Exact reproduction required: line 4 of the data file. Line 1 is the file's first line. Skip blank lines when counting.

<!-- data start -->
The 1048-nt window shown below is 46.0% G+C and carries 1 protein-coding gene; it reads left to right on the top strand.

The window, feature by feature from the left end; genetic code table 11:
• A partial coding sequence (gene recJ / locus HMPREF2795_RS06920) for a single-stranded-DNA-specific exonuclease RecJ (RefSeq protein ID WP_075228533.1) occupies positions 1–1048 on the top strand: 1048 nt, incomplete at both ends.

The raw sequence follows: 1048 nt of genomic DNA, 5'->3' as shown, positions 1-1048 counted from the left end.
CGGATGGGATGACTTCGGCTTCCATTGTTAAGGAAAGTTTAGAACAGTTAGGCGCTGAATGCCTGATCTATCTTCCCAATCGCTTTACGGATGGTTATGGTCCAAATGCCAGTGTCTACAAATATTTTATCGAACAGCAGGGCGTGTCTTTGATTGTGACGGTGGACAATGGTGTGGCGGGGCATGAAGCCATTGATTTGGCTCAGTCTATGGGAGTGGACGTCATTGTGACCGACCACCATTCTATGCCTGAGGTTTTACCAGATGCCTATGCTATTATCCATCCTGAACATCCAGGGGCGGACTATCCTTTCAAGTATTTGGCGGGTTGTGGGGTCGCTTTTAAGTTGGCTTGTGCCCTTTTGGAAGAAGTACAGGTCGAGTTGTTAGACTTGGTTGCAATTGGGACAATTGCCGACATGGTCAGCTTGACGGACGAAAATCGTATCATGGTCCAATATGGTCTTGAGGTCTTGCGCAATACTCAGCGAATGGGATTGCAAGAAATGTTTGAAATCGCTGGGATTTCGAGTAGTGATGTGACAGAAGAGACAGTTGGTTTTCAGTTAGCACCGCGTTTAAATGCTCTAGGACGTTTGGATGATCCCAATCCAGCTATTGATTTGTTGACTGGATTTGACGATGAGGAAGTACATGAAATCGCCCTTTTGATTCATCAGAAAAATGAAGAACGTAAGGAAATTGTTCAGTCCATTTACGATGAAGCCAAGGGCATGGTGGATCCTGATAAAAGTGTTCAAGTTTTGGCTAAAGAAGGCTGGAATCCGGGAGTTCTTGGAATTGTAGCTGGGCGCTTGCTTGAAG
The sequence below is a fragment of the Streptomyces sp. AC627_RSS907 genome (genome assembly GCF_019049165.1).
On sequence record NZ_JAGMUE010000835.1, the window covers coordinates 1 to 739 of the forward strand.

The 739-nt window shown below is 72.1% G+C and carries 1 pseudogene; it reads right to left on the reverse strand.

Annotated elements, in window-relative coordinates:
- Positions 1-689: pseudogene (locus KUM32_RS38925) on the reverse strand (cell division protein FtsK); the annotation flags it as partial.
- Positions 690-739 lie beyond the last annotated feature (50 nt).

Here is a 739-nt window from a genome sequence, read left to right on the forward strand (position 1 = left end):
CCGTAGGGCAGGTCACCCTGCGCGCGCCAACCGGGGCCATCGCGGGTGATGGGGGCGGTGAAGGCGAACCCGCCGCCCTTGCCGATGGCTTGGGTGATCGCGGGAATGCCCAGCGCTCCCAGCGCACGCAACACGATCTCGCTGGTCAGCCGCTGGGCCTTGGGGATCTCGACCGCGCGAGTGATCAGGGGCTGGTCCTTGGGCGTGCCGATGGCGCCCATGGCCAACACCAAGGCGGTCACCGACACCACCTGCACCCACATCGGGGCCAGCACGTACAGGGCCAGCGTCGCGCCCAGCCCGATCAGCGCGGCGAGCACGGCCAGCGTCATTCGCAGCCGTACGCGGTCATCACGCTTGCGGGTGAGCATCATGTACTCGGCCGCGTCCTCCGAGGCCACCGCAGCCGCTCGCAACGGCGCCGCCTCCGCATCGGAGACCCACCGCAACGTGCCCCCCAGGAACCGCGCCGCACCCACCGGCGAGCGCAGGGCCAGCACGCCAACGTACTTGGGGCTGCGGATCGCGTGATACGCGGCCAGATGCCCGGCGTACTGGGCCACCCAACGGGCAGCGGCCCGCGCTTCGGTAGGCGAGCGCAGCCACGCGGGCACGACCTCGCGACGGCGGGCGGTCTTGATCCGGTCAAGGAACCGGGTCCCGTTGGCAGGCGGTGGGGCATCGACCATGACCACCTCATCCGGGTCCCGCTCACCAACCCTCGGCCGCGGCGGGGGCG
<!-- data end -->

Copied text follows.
The raw sequence follows: 1048 nt of genomic DNA, 5'->3' as shown, positions 1-1048 counted from the left end.